I began taking guitar lessons in college. I never had any interest in playing in a band or being a rock star. I just had a lot of friends who played guitar, and it seemed fun and relaxing. So I figured I would invest in a guitar and learn how to play just as a hobby. Here is the problem. Several weeks into my lessons, I was not playing all of my favorite songs. My teacher had me learning scales. How boring. I wasn’t interested in playing scales. Nobody listened to scales. I couldn’t go to parties and play scales with my friends. I was getting antsy and impatient. Thankfully I had a teacher who was firm and committed to me learning how to play the guitar, not just how to mimic all of my favorite songs from the radio.
It’s hard to be patient, to wait for what we want. This is what Seth Godin writes. “Slow and steady. The hard part is ‘steady.’ Anyone can go slow. It takes a special kind of commitment to do it steadily, drip after drip until you get where you’re going.” Man, this is so true, painfully so. And now probably more than any other time in history. We have been almost trained in many ways by the world around us to expect immediate gratification and solution. Access to pretty much everything is so easy now, that we have begun to lose the art of working and waiting. If I can’t remember a movie title, I just go to IMDB. If I can’t remember the ingredients in a recipe, I just Google pumpkin pancakes and I instantly have pages of recipes. Whatever I want, I can get, right now. Which makes for some significant frustration when something doesn’t come easily or quickly. I think sometimes we even feel like maybe we are doing it wrong if it doesn’t happen right now.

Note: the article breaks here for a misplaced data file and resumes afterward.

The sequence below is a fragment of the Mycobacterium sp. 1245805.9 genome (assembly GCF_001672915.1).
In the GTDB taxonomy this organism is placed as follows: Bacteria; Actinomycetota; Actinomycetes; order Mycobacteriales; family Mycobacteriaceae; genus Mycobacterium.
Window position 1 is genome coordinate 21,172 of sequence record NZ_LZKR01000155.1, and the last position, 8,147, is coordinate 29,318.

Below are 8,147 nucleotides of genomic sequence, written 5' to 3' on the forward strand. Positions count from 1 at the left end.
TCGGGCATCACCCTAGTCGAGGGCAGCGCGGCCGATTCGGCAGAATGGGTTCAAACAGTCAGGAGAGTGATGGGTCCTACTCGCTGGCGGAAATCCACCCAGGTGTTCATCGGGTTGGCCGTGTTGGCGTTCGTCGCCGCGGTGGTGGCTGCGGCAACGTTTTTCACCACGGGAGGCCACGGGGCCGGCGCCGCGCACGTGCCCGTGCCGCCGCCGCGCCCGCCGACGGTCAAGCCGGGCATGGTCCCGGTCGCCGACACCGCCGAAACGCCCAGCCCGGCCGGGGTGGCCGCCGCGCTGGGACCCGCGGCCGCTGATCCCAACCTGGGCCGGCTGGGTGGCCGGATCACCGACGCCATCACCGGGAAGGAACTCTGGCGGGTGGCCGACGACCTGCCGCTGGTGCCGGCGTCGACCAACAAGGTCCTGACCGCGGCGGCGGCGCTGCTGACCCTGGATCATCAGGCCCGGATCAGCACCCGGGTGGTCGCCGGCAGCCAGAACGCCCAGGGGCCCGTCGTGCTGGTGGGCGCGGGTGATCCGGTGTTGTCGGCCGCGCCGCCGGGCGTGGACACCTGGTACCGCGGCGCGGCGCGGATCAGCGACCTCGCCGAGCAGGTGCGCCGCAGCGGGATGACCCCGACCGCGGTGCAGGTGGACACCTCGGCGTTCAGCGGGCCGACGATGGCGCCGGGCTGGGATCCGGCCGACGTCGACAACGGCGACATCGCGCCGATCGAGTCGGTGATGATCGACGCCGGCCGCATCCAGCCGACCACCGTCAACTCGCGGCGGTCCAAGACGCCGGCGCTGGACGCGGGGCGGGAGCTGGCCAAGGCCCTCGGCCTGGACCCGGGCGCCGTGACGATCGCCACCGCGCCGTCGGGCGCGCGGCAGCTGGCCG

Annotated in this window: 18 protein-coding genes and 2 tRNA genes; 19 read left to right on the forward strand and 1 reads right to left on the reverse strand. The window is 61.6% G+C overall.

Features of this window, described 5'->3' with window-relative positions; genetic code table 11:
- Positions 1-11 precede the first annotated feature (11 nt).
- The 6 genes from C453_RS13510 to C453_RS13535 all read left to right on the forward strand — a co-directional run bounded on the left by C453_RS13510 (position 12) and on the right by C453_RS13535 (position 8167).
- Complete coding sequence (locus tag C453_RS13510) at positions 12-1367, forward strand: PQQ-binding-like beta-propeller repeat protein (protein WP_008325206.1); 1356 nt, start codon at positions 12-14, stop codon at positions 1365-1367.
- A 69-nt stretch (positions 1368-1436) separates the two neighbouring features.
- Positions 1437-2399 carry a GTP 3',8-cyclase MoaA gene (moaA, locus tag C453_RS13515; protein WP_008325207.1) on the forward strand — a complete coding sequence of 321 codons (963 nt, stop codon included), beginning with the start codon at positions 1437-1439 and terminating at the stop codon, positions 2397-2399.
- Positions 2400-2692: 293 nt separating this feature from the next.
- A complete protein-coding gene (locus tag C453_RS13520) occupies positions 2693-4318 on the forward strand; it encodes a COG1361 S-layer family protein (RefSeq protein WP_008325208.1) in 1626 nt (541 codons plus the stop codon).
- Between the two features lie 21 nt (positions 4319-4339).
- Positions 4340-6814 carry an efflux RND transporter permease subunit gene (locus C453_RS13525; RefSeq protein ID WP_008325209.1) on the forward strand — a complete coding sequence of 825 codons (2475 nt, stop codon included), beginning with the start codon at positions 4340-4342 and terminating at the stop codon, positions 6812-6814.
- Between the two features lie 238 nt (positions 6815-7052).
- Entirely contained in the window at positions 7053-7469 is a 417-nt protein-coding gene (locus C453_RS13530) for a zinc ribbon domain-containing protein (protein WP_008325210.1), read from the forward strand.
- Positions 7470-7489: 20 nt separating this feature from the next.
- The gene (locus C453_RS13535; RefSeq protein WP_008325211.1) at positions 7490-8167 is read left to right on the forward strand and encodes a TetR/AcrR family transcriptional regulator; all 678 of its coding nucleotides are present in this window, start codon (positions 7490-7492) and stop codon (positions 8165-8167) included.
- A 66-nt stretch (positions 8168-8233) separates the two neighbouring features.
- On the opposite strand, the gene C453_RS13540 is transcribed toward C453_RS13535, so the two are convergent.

Don’t let yourself be fooled though. Even though we live in the digital age that provides such easy answers and access, we still know deep down that in general, the things that really matter take time and steady commitment. Malcolm Gladwell writes in his book The Outliers about the 10,000 Hour Rule for success, referencing the principle of committing to 10,000 hours of deliberate practice to be world-class in any field. Now he doesn’t write that these hours will automatically make you a success, but instead that they drastically increase your chances.
Slow and steady. Is that how you are committed to running your organization? Growing your business? Raising up a new generation of leaders? Be patient. Be diligent. Remember that if you learn some chords, you can play a few songs that have those chords. If you slowly and steadily learn notes and scales and how chords are created, you can play any song you want.
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